First, the attendance of Hubert Bobo in high school was good. The office record shows that he was absent six days in his freshman year, five days in his sophomore year, nine days in his junior year and 21� days in his senior year. His point average was 2.6 for his subjects in high school (this was figured on the basis A = 4 points, B = 3 points, C = 2, D = 1, and failure = 0). Mr. Bobo was not awarded his high school diploma by the school board over the protests of the principal or superintendent. Mr. Bobo was awarded his high school diploma in the normal way, the same as the other members of his graduating class.
S. L. DARST
Chauncey-Dover Exempted Village Schools
THIS IS NO MOUSY RECANTING
I have made a public apology to the community of Chauncey-Dover, Ohio for the humiliation caused them when rumor, passed along to your reporter Mr. Shaplen as rumor, apparently was not checked. I hope you will see fit to join me in apology for this unethical journalistic oversight.
When Mr. Shaplen asked me what I knew about Bobo, I told him that an officer of the athletic board had reported to me a conversation with the boy when he was failing his studies here. According to this officer, the boy had blamed his poor showing on the fact that he had not been attending high, school more than three days a week. The so-called dispute over his high school diploma came from the vice chairman of an important university bureau. I gave Mr. Shaplen the names and sources of the information. Why did he label it as "research" on my part? I believe that gossip is gossip, but the printed word carries strong responsibility.
I also resent the unauthorized use of my picture (where did you dig up that sour pose from, anyway?). The article carried the inference that the information about Bowermaster and other unnecessarily cruel morsels came from me, leaving the erroneous impression that I had inspired the whole article and had fed all the scurrilous tidbits to the magazine. I did not know the article was in process until I was called upon as one of many being interviewed.
Particularly do I hope that you will print the whole context of my remarks about Athletic Director Richard Larkins, a man whom I greatly admire: "Dick Larkins is one of the finest gentlemen I know, with a high sense of idealism. He, like the coaches, the presidents, the commissioners, the alumni secretaries, is caught in the system of high-pressure football..."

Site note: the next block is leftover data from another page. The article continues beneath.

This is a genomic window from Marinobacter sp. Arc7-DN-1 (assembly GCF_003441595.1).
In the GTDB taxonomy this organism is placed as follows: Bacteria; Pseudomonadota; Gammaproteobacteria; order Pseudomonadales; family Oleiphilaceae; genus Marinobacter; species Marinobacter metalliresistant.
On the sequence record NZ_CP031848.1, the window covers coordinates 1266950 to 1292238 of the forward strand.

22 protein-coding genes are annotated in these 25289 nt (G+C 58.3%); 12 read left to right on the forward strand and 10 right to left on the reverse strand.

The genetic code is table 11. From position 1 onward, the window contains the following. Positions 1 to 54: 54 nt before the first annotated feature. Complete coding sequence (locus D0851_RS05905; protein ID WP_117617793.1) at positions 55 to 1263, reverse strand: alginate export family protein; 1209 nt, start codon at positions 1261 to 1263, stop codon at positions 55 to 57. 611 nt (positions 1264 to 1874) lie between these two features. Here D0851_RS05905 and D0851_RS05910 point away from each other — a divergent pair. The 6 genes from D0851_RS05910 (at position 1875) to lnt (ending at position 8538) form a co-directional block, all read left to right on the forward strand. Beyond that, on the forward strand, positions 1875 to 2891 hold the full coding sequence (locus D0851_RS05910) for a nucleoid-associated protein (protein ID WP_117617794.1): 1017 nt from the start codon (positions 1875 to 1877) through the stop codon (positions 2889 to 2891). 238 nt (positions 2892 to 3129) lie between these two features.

This is no mousy recanting of my actual remarks. With your general thesis, Win or Else, I heartily agree, needing only to look over my shoulder at the ghosts of such fine coaches here as Fesler, Bixler, Widdoes and Wilce strewn along its cruel path. For years I have been writing frankly and honestly about this overemphasis in my column in our alumni magazine. My stand is well and publicly known, nor do I propose to retreat from it a single step. But from all the unnecessary viciousness in your piece, I beg to become disassociated.
JOHN B. FULLEN
? SI appreciates the difficulty of Mr. Fullen's position as OSU alumni secretary who disagrees with big-time football policy. When Mr. Fullen (one of many interviewed by Shaplen) told the story of Hubert Bobo's academic derelictions, Robert Shaplen thought he was relating his personal research and not retailing "gossip." Mr. Fullen's "sour pose" comes from a Columbus newspaper where it was published before. SI regrets the embarrassment caused Mr. Darst and Mr. Davis (see below) by quoting Mr. Fullen's statement that Hubert Bobo was graduated over the protest of his principal. But SI cannot agree with Mr. Darst in accepting Hubert Bobo's record as that of the average Ohio high school graduate. The cumulative record at Chauncey High School shows that eighteen of the twenty-one and one-half days that Hubert Bobo was officially absent from classes in his senior year fall into the final eighteen weeks of his high school career. During those weeks he was absent virtually every Monday or Friday and sometimes both days. William Smith, Chauncey football coach, explains that Bobo enjoyed these days as guest of various eastern and mid-western colleges anxious to secure his services as football player.—ED.
I AM THE MAN
I am the man who was principal at Chauncey when Bobo graduated. The records at Chauncey show that he had a satisfactory attendance record. The board of education took only the part in his graduation required by the State Department in Columbus which requires boards of education to approve in their minutes the names of all people who receive diplomas. The minutes of the Chauncey-Dover Board of Education will show Bobo's name included with that of some 30 others.... I hope you will see fit to correct this misinformation which you have published.
W. G. DAVIS
?Last week in a letter to the Ohio State Journal, Mr. Davis had this to say about his former pupil: "...he was the greatest high school athlete I have ever known.... If certain people [at OSU] had spent more time guiding a young man over a few rough spots... Ohio State might still have the services of another great fullback."—ED.
IS SOMETHING ROTTEN?
President Whitney Griswold of Yale recently declared in an SI article (Oct. 17), "The main purpose of an educational institution is education." But when football coaches are paid more than top professors, and the annual bills for football "scholarships," salaries, supplies, maintenance and travel expenses total more than enough to build a 100-student dormitory, a fully-equipped laboratory or a 25,000-volume library, something is rotten in the state of education. As Robert Shaplen described it in another recent SI article (Oct. 24), college football has become "a vast profit-making amusement enterprise with amateur dressing."